84 degrees F. Here we were discussing
the buoys (or lack there-of).
Right before 8 a.m., we walked down to the swim start for the pre-race meeting. The swim start was the second - and biggest - indicator of an unprepared race staff. There was no "pre-race meeting." Despite maps of what the swim would look like, it looked completely different (read: rectangular course with only three turn buoys), and no one could explain to us the exact swim course. There were two distances - the sprint consisted of one loop, the Oly-distance, two. We watched in horror as the sprint triathlon began and the buoys started moving. This was not good. There was a speedboat racing around the outskirts of the swim course repositioning buoys WHILE WE WERE SWIMMING.
|Swim start - that's my elbow you see.|
My race started out fine - within a few hundred yards, I knew I was leading the women in the 1500-meter swim. I suspect an advantage came in the fact that I'm very good at spotting buoys because of my slightly heads-up swimming technique. By the time I reached the far end of the swim course, the two triangular turn buoys had come together, making the course more of a triangle. Swimmers were scattered all over the place, and I was alone for most of the swim. During the second lap, I was hit by rough water from the speedboat, making me swallow a couple gulps before turning toward the finish. Not seeing any other women and dealing with unreliable buoys, I lost focus and slacked off during the swim. I was surprised (and upset at myself) when another woman came out of the water right behind me going into T1. My watch time showed 25 minutes at the chip mat.
That other woman beat me out of transition (did I mention how painfully slow my transitions are?), and now I knew this would be a race. Why? Because I recognized her - three weeks earlier, this competitor had beaten me by about four minutes (but lost her second-place finish after being docked time for drafting - TWICE).
Within the first few minutes of the bike leg, I noticed she was on the sidelines spinning her bike wheel (mechanical problems) but appeared to be getting right back on her bike. I used the opportunity to make the pass and hope I could hold her off. I already knew she could run faster than me (from the previous race).
|T2: Oh no, don't forget the helmet.|
I hammered the 40K bike course as I had planned. Despite some issues with traffic control, the bike course was beautiful - with rolling hills and only a few rough areas. The biggest surprise was that it was marked MILE BY MILE - and very accurately too. I rode as hard as I could and with tired legs but holding my lead in the women's race, I pulled into transition only to see the same time on my bike computer as my last race (1:07 - 1:08). It was a harder course, but I was still disappointed. (I later found out that other bike course was more than a mile short according to a race report by an athlete who had GPS on it).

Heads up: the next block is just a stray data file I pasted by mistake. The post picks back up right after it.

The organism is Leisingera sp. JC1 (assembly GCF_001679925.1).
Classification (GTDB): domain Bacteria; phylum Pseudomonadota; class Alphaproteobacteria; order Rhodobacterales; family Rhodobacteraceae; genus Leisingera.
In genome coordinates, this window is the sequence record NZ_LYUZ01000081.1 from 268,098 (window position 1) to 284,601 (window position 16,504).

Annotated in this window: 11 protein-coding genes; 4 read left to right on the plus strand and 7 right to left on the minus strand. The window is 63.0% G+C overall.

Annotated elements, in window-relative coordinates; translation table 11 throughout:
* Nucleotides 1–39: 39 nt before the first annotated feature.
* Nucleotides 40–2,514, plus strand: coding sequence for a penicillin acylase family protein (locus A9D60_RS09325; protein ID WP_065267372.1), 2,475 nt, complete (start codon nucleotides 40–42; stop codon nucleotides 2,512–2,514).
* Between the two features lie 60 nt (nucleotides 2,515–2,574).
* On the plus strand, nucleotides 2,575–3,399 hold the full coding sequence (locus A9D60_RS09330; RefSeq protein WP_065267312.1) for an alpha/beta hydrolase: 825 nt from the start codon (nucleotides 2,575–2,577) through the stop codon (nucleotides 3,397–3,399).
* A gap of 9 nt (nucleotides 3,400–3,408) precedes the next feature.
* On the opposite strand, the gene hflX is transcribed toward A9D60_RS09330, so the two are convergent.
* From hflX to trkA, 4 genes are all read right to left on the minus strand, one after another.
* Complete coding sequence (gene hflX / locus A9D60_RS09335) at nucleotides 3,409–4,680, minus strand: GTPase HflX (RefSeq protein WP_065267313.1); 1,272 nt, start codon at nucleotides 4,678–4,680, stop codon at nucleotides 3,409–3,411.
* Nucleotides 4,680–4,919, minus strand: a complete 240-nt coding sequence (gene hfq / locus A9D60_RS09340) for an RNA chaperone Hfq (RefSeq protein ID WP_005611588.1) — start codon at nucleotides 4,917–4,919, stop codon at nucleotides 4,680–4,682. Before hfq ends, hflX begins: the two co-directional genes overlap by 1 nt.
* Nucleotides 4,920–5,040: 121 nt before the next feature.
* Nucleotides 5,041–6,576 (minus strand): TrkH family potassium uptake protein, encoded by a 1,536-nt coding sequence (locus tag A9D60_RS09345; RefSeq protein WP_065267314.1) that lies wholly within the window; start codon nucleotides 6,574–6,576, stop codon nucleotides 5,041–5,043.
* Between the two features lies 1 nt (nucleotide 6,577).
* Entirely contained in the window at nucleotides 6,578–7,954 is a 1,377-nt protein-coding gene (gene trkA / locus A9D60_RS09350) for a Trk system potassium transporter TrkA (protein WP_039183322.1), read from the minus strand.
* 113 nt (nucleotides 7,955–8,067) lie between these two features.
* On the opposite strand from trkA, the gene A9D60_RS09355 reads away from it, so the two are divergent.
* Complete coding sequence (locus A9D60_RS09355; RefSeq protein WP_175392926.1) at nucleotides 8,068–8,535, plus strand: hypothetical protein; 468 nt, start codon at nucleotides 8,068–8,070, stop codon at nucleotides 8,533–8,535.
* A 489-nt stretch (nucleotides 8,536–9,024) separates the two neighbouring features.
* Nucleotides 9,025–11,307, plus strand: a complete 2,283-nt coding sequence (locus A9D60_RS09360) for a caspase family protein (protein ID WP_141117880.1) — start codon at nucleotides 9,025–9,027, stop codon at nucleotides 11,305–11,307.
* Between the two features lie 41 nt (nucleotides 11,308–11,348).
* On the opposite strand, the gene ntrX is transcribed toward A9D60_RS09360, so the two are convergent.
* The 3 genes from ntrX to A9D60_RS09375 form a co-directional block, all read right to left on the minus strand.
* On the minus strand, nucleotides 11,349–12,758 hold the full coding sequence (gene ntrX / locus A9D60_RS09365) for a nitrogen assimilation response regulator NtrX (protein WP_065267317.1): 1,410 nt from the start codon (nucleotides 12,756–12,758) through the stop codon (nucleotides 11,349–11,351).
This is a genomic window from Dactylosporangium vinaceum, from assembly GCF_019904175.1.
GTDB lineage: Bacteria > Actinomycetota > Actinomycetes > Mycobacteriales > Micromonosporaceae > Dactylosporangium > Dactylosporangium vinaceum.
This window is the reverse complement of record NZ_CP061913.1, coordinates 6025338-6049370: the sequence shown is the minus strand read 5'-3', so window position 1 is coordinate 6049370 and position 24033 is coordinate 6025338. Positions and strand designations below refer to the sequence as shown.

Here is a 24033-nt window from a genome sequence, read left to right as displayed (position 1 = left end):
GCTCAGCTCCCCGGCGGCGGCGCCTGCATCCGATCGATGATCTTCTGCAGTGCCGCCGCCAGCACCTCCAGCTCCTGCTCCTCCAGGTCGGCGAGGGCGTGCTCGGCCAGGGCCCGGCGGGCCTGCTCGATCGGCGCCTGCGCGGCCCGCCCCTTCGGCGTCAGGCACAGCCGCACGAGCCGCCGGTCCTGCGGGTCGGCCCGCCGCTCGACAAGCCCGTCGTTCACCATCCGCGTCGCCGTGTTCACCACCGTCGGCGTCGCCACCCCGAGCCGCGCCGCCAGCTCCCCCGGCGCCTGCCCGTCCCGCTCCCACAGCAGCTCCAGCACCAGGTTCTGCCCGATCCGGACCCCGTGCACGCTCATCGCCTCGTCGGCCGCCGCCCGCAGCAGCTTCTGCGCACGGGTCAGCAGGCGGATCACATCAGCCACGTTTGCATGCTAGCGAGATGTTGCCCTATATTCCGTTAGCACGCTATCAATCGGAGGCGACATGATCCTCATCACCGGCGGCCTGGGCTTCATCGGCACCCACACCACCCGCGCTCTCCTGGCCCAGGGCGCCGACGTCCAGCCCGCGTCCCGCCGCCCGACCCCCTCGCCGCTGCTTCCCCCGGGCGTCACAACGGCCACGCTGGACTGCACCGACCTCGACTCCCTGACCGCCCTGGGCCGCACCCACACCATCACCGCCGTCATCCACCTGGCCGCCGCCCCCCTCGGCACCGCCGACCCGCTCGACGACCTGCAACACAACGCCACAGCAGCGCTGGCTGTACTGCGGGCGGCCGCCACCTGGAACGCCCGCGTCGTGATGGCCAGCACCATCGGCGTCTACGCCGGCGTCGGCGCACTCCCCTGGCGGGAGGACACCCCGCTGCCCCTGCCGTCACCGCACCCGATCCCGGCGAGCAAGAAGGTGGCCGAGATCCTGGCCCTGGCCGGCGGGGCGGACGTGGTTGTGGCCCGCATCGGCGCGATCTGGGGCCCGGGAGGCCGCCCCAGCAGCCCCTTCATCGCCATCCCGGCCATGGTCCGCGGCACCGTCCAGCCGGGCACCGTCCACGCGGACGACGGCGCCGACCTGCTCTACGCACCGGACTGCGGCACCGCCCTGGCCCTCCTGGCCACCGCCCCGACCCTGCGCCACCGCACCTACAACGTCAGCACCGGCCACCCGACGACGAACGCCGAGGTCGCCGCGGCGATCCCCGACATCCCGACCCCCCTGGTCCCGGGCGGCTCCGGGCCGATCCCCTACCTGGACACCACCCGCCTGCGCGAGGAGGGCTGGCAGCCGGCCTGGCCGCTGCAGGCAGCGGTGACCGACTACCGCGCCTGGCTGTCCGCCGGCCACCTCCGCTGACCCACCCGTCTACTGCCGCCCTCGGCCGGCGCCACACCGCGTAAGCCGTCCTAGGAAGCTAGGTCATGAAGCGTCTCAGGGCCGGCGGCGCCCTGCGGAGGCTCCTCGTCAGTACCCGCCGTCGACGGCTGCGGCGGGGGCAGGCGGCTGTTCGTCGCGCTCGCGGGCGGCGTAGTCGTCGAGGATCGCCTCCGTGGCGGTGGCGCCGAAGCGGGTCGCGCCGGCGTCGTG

|Proof that I ran with my sunglasses in hand.|
My T2 was also slow because I still struggle getting into my running shoes faster than a snail. Being OCD, I also have to reposition and adjust the tongue, which usually ends up at my toes (yes, despite the laces going through the tongue lace "holder"). I usually also take time to pull the laces tighter. It IS a disaster. At least I remembered to take off my helmet. AND to put my hat, sunglasses, and number belt ON while running.
Having ridden hard, I was surprised how good my legs felt out of transition, but the 10K run starts on dirt and wood chips and then features a pretty formidable hill. I was shocked to see 6:38 on my watch when I went through the first mile (it HAD to be a short mile). I tried to hang with a guy named Mark who was running a great pace (we were trading greetings when he passed me near the end of the bike leg, but I beat him out of transition).
|Yay, finish line.|
In the second mile, I had to back off to avoid a serious blow-up on the run. Mile 2 also showed a sub-7-minute pace, and I found myself wondering what WAS going on. Were the markers wrong? I certainly didn't expect to hold a pace like that with only a few weeks of run training.
At the turn-around I realized I never got a split at mile 3, but I looked down at my watch, noted the time, and started my lookout for the second woman. I finally saw her just over one minute from the turn. This meant I was about two minutes ahead with about three miles to go. But I was feeling it. The run course was rolling and I was crawling on the uphills. I tried to run the downhills hard to get as much speed as I could. My splits at miles 4 and 5 were well over eight minutes - prompting the hope that they were marked wrong. If they weren't, I was in trouble. But somehow I managed to hold on to my lead and was relieved to see the finish line (and Jim) after another stint on a wooded trail.
|Yeah, I was pretty happy knowing I could still win
a tri at 48 years old - and that I would be $200 richer.
My new friend Mark confirmed that his GPS on the run course measured 6.5 miles, so my final time of 46:13 landed me a mile-pace of about 7:06 (overall time 2:20:49). My progress in the run has me feeling encouraged at the possibility of a half-way decent run in London.
But as they say, my work will be cut out for me.
Yeah, I'm up for it.
As of yesterday, eight weeks stand between me and toeing the line at the ITU Age Group World Championship in London. The spring and early summer have not been kind in terms of injury and training.